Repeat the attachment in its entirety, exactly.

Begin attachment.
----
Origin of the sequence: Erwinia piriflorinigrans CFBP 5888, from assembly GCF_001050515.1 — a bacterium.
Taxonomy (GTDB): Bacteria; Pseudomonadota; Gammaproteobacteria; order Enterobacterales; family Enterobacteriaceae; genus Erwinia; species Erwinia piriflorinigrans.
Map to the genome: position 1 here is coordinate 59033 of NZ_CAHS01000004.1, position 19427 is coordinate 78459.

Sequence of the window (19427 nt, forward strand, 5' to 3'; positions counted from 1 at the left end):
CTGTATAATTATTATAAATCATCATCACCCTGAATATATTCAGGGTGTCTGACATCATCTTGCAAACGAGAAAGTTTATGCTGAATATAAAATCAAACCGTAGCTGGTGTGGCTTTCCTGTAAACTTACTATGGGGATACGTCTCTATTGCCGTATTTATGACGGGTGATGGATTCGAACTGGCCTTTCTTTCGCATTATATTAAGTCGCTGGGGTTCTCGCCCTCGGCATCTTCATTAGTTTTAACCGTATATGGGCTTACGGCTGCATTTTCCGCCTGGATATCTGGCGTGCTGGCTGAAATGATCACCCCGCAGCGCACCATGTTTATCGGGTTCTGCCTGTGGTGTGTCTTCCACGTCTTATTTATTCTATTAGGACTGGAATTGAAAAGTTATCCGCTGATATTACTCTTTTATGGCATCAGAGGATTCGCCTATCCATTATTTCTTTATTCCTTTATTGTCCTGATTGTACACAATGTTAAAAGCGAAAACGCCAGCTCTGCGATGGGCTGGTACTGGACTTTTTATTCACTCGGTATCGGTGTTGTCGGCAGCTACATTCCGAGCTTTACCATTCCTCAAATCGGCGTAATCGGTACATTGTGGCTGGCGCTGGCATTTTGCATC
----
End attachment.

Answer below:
Origin of the sequence: Erwinia piriflorinigrans CFBP 5888, from assembly GCF_001050515.1 — a bacterium.
Taxonomy (GTDB): Bacteria; Pseudomonadota; Gammaproteobacteria; order Enterobacterales; family Enterobacteriaceae; genus Erwinia; species Erwinia piriflorinigrans.
Map to the genome: position 1 here is coordinate 59033 of NZ_CAHS01000004.1, position 19427 is coordinate 78459.

Sequence of the window (19427 nt, forward strand, 5' to 3'; positions counted from 1 at the left end):
CTGTATAATTATTATAAATCATCATCACCCTGAATATATTCAGGGTGTCTGACATCATCTTGCAAACGAGAAAGTTTATGCTGAATATAAAATCAAACCGTAGCTGGTGTGGCTTTCCTGTAAACTTACTATGGGGATACGTCTCTATTGCCGTATTTATGACGGGTGATGGATTCGAACTGGCCTTTCTTTCGCATTATATTAAGTCGCTGGGGTTCTCGCCCTCGGCATCTTCATTAGTTTTAACCGTATATGGGCTTACGGCTGCATTTTCCGCCTGGATATCTGGCGTGCTGGCTGAAATGATCACCCCGCAGCGCACCATGTTTATCGGGTTCTGCCTGTGGTGTGTCTTCCACGTCTTATTTATTCTATTAGGACTGGAATTGAAAAGTTATCCGCTGATATTACTCTTTTATGGCATCAGAGGATTCGCCTATCCATTATTTCTTTATTCCTTTATTGTCCTGATTGTACACAATGTTAAAAGCGAAAACGCCAGCTCTGCGATGGGCTGGTACTGGACTTTTTATTCACTCGGTATCGGTGTTGTCGGCAGCTACATTCCGAGCTTTACCATTCCTCAAATCGGCGTAATCGGTACATTGTGGCTGGCGCTGGCATTTTGCATC